Ponies could be the key to protecting Dartmoor and prevent decline in heathland, charity claims

The trust says ponies can help prevent any further decline in what is a globally important habitat.

Ponies born and bred on Dartmoor can play a crucial role in preventing the decline of the healthland, a charity has said. 

The Dartmoor Pony Heritage Trust is launching a campaign to highlight the grazing benefits of ponies native to Dartmoor in an attempt to restore the overall health of the moor. 

It is hoping its Mouths on the Moor campaign will help prevent the loss of precious heathland plants, increase biodiversity and reduce the risk of wildfires. 

Dartmoor Pony Heritage Trust said action needed to be taken now to stop a further decline on Dartmoor's precious environment. 

Ponies have grazed the top of Molina grass down.

According to research, precious healthland plants like heather and bilberry have been lost on around 40% of the moor. 

Instead, they've been overtaken by vast expanses of Molinia grass, large stands of western and European gorse and bracken.

It is hoped encouraging ponies to graze on the land would see them eat and reduce the purple moor grass and the gorse as well as trampling the bracken - encouraging more plants to grow.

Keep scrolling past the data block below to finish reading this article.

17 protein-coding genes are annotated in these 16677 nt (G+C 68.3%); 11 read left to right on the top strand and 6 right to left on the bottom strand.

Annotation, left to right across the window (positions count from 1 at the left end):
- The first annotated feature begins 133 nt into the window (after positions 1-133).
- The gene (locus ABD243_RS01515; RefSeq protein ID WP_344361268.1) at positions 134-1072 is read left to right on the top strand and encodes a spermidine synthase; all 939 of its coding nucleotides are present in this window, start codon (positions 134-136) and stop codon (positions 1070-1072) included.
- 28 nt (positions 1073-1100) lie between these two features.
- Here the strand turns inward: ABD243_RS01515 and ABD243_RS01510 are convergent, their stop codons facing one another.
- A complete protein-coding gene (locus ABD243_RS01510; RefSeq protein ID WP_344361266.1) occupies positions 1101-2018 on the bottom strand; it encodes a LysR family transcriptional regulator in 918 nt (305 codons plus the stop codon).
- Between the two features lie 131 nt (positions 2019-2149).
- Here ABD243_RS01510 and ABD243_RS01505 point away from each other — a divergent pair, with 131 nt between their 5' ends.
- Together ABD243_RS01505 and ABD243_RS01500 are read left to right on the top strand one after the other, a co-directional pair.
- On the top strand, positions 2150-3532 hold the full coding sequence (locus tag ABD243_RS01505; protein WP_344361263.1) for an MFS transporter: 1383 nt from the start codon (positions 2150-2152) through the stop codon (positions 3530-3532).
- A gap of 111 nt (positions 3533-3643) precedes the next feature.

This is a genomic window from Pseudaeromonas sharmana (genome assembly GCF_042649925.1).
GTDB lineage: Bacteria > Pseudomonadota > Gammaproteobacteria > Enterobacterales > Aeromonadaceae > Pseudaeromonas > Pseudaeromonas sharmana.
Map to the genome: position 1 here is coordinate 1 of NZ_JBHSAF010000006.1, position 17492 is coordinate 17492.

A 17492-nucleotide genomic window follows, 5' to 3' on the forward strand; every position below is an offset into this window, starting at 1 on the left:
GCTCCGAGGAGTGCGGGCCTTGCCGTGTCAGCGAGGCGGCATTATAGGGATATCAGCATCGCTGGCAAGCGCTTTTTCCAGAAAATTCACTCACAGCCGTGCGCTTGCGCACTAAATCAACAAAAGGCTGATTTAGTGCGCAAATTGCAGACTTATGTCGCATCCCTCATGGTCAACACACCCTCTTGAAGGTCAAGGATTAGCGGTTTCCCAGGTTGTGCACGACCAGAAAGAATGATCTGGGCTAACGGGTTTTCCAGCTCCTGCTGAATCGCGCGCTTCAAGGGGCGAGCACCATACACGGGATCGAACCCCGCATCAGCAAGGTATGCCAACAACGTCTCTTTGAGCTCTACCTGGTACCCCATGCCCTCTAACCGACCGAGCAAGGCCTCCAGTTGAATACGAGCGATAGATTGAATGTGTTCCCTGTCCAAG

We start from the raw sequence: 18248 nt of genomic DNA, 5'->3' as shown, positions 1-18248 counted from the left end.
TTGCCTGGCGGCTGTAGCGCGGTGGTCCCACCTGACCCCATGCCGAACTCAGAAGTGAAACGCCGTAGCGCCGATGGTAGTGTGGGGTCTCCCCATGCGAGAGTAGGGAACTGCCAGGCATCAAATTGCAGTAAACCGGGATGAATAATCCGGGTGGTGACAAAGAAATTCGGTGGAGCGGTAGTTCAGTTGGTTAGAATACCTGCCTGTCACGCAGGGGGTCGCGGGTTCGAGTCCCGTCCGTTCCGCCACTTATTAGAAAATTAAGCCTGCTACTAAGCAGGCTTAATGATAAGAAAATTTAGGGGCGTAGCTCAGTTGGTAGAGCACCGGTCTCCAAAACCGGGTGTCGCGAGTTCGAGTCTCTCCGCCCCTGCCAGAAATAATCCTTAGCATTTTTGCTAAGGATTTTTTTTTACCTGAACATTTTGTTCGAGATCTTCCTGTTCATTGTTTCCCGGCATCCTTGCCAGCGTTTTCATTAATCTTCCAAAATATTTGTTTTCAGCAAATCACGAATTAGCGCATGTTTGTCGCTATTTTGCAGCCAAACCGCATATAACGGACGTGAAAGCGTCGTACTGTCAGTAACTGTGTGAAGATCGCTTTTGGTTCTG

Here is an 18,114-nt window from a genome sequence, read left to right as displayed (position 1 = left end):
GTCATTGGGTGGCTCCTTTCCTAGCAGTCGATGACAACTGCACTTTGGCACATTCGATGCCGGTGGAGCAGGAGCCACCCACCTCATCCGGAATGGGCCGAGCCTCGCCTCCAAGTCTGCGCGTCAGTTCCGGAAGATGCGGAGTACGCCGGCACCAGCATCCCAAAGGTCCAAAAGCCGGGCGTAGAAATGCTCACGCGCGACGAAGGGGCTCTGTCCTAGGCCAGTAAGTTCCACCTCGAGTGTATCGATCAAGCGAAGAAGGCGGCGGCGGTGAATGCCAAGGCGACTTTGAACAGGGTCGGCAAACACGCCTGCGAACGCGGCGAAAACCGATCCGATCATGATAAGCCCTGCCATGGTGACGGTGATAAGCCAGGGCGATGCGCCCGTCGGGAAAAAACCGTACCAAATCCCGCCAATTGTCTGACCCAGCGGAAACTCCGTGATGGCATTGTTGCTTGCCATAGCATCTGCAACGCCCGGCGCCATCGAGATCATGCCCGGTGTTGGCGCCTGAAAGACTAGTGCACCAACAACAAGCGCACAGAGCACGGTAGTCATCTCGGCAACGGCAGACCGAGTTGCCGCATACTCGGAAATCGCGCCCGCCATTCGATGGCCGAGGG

Native ponies are a traditional sight on the moor, but the numbers are declining. There were 30,000 in the 1950s, now there are only around 1,000

Native ponies are a traditional sight on the moor, but their numbers are declining.

Chief Executive Debbie Leach said: “The moor is in crisis. We've heard about the global nature emergency that's going on, but it's happening here on Dartmoor, on our doorstep.

"And we need to take action now to do something about it. And to do that, we need to get more grazing animals on the moor to keep the plant species in balance.”

The trust has worked with academics from Plymouth University to work on projects to attract ponies into areas of Molinia Grass.

Reduced grazing has led to a decline in heathland plants.

Malcolm Snelgrove from the trust said: “What we've done is put posts in the ground, put salt licks on the posts. And what we found is that's attracted the ponies into a specific area.

"Ponies have grazed the top of Molina grass down. They have also trodden around it which has then been enabling native plants to spring through."

Natural England has recognised the need for consultation to address the decline in the quality of the moorland environment with the public stage of the consultation completing on October 16.